Yannick Moy is a Senior Software Engineer at AdaCore and codirector of the ProofInUse joint laboratory. At AdaCore, he works on software source code analyzers CodePeer and SPARK, aiming either at detecting bugs or at verifying safety/security properties. Yannick leads the developments of SPARK 2014, a product he presents in articles, conferences, classes and blogs (in particular www.spark2014.org ). Yannick previously worked on source code analyzers for PolySpace (now The MathWorks) and at Université ParisSud.
 “The use of Constraint Programming in testing and analysis of a telecommunication protocol”,
Justin Pearson, Uppsala University, Sweden 
In this talk I will summarise some of the work that I have been doing in collaboration with Ericsson and SICS on using constraint programming to model telecommunication protocols. The case study used is the Public Warning System service, which is a part of the Long Term Evolution (LTE) 4G standard. Various parts of the protocol were modelled in MiniZinc, which allowed the derivations of test cases and the ability analysis existing protocol logs. Very early on we were able to find errors in an existing bespoke test harness for this protocol. I will talk about the general approach and how other protocols could be modelled and the use of constraint programming as a test harness.
Justin Pearson is a senior lecturer(Docent) at the department of IT at Uppsala University. His main focus of research is on constraint programming, its theory, its implementation through propagator design, and its applications. He has worked on applications of constraint programming in diverse areas from airtraffic control with Eurocontrol, to software testing with Ericsson. His research in software testing has included the use of using constraint programming to model a complex telecommunications protocol in order to derive test cases and analyse real protocol logs. His work on implementation and propagator design has included work on string variables and their associated global constraints. String variables and constraints are of particular interest in software verification.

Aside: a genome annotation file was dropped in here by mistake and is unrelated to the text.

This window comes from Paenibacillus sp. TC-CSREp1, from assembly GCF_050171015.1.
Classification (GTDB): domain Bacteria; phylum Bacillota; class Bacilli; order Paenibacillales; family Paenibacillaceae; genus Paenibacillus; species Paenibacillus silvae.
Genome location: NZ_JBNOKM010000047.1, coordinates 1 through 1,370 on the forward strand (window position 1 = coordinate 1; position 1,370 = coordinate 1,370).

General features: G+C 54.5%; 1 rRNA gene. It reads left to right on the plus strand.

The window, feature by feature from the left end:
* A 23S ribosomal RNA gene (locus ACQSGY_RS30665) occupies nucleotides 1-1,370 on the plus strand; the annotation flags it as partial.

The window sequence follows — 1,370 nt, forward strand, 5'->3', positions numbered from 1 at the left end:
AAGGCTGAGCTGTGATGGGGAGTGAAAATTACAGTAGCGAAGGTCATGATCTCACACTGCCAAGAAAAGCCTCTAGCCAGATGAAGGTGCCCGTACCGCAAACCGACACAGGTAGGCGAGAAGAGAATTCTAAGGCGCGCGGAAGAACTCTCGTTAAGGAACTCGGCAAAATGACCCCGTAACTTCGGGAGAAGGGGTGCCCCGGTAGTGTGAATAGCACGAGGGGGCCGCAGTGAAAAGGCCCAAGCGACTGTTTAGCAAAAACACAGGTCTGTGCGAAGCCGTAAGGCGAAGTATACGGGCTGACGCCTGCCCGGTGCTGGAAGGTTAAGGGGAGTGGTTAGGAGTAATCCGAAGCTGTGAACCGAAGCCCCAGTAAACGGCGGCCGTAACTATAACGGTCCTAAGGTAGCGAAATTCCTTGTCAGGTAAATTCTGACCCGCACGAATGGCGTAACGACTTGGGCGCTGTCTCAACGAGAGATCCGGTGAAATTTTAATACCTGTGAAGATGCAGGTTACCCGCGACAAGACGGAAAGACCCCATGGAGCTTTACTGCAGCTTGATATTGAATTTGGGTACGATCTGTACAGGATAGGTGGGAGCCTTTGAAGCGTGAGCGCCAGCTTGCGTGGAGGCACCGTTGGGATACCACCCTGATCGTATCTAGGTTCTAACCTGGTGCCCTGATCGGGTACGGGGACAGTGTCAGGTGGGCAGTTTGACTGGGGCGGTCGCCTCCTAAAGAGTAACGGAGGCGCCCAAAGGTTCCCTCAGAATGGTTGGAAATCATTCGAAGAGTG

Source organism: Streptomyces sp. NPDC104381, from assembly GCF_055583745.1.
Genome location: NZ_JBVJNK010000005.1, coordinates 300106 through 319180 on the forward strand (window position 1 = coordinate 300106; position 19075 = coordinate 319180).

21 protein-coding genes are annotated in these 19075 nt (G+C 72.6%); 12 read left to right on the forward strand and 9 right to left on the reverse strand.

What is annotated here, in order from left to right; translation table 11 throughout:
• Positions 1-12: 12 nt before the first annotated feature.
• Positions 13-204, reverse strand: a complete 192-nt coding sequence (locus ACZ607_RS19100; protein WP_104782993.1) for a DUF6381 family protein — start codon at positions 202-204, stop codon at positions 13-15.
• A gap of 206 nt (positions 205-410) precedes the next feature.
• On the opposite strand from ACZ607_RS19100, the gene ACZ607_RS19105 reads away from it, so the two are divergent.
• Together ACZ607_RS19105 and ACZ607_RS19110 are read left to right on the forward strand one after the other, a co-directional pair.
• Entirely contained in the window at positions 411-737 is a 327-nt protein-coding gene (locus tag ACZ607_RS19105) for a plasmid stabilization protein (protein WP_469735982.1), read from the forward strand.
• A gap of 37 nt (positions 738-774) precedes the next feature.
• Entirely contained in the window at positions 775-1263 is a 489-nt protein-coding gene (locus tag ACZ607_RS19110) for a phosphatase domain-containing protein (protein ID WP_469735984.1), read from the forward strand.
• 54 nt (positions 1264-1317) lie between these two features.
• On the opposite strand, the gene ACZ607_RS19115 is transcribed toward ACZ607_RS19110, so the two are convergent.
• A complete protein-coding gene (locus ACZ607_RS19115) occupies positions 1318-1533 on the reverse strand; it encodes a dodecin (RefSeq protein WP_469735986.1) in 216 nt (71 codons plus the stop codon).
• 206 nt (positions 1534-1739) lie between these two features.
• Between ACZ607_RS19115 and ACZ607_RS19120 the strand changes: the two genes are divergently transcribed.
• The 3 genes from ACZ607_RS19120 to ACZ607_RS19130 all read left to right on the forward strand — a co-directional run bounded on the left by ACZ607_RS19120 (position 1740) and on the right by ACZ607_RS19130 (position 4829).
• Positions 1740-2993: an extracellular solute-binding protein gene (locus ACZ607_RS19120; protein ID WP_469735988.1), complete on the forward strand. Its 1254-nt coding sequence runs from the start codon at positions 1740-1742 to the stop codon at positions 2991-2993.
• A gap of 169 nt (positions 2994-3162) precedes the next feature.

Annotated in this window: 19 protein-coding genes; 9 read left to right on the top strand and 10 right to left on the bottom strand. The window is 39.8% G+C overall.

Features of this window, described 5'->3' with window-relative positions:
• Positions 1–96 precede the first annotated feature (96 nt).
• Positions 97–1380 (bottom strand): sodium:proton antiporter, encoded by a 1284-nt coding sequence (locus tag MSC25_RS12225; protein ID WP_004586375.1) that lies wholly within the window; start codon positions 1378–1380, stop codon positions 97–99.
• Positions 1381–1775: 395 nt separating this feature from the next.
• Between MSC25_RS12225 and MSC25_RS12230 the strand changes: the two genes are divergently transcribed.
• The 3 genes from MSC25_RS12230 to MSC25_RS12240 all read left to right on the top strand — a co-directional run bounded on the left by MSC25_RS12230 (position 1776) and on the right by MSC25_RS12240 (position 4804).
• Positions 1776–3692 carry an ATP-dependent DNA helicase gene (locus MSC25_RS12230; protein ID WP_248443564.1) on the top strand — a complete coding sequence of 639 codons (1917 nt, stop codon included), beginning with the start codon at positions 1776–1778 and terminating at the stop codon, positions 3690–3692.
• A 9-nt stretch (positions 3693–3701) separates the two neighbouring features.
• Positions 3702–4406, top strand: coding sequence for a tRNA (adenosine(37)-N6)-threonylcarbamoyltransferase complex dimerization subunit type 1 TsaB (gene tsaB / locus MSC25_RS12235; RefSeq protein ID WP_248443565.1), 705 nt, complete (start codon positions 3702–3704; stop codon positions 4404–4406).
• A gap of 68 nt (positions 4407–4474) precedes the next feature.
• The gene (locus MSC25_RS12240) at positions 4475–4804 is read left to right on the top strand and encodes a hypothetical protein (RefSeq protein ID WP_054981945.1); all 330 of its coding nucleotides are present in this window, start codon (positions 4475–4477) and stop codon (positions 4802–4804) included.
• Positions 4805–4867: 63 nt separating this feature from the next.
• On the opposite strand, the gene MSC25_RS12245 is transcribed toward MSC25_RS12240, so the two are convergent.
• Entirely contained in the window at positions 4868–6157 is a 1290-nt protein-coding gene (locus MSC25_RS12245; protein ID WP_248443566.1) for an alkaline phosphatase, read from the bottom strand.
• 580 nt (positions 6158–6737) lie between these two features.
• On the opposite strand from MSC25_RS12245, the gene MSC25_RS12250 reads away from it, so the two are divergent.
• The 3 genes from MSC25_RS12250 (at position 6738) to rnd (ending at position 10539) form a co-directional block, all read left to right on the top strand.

“Network Verification: When less is more, but not
always.”
Andrey Rybalchenko, Microsoft Research, Cambridge, UK. 
We are building a new logic engine, called Network Logic Solver, to support the verification of Microsoft networks. In addition to dealing with the large scale of the problem, our engine must cope with a logic extended with operations used to model routing protocols: specifically, aggregation (min, max) and nonmonotonic negation. These features make the problem significantly harder to solve, and are not tackled by tools currently developed in (software) verification community. This is a joint work with Nuno Lopes.